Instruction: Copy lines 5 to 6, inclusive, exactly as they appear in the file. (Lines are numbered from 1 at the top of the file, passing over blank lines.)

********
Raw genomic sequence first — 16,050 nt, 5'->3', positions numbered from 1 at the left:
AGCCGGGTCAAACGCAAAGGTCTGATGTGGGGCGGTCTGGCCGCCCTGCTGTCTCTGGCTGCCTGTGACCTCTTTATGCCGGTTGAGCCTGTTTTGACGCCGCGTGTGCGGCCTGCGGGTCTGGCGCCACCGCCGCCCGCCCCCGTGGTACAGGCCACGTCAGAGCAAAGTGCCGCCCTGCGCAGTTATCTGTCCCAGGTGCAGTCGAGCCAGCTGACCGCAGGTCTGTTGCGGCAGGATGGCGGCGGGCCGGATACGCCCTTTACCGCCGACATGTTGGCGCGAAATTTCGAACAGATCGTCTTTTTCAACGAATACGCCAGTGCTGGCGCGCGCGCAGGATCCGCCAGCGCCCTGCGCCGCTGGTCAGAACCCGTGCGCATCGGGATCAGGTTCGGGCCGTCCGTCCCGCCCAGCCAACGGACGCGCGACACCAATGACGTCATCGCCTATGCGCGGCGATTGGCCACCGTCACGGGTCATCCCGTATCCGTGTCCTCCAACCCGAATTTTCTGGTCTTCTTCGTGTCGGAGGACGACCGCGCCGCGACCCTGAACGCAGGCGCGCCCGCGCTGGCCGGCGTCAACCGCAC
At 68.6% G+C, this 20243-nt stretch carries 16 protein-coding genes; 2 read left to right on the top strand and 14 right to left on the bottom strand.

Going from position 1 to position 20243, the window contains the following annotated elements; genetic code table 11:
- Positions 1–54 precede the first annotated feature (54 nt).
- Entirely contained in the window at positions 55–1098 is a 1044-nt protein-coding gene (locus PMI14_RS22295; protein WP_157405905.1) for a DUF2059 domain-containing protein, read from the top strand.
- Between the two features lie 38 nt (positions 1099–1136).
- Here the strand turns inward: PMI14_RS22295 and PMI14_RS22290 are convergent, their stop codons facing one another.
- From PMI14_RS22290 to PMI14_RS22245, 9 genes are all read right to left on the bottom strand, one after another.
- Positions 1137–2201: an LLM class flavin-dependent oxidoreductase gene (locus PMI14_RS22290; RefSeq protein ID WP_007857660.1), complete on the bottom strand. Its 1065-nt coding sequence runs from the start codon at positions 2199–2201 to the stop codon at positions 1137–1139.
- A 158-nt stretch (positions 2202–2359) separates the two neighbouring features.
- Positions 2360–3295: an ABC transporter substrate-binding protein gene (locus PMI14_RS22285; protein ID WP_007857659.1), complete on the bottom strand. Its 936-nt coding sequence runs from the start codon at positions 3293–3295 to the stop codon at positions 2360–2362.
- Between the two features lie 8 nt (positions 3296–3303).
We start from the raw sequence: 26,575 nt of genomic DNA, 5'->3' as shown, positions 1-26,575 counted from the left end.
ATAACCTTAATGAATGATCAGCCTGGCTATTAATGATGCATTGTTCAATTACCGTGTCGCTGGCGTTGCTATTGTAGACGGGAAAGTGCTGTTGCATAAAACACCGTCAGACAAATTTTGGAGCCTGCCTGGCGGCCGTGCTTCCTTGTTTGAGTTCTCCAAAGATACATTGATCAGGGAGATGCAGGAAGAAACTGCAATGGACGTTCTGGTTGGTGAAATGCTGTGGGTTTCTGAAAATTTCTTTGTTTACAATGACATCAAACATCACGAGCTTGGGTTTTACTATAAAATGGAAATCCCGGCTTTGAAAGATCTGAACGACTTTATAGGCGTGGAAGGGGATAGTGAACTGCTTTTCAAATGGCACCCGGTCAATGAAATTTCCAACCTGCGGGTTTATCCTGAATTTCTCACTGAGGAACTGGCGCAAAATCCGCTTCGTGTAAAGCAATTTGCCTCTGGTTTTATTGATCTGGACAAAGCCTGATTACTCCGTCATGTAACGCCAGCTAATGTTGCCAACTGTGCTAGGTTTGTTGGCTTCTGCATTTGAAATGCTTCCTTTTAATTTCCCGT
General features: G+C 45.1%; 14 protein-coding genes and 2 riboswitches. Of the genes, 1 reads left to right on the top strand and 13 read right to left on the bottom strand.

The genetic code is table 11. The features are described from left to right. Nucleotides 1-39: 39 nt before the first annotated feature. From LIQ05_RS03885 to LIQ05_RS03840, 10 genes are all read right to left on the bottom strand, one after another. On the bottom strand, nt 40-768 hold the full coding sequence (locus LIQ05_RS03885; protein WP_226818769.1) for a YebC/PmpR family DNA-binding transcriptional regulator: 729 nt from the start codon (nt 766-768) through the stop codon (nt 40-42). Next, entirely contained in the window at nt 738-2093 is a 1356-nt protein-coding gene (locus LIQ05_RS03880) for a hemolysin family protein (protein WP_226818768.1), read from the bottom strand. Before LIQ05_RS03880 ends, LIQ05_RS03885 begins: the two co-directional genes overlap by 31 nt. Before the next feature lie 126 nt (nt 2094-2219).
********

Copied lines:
- Positions 1–54 precede the first annotated feature (54 nt).
- Entirely contained in the window at positions 55–1098 is a 1044-nt protein-coding gene (locus PMI14_RS22295; protein WP_157405905.1) for a DUF2059 domain-containing protein, read from the top strand.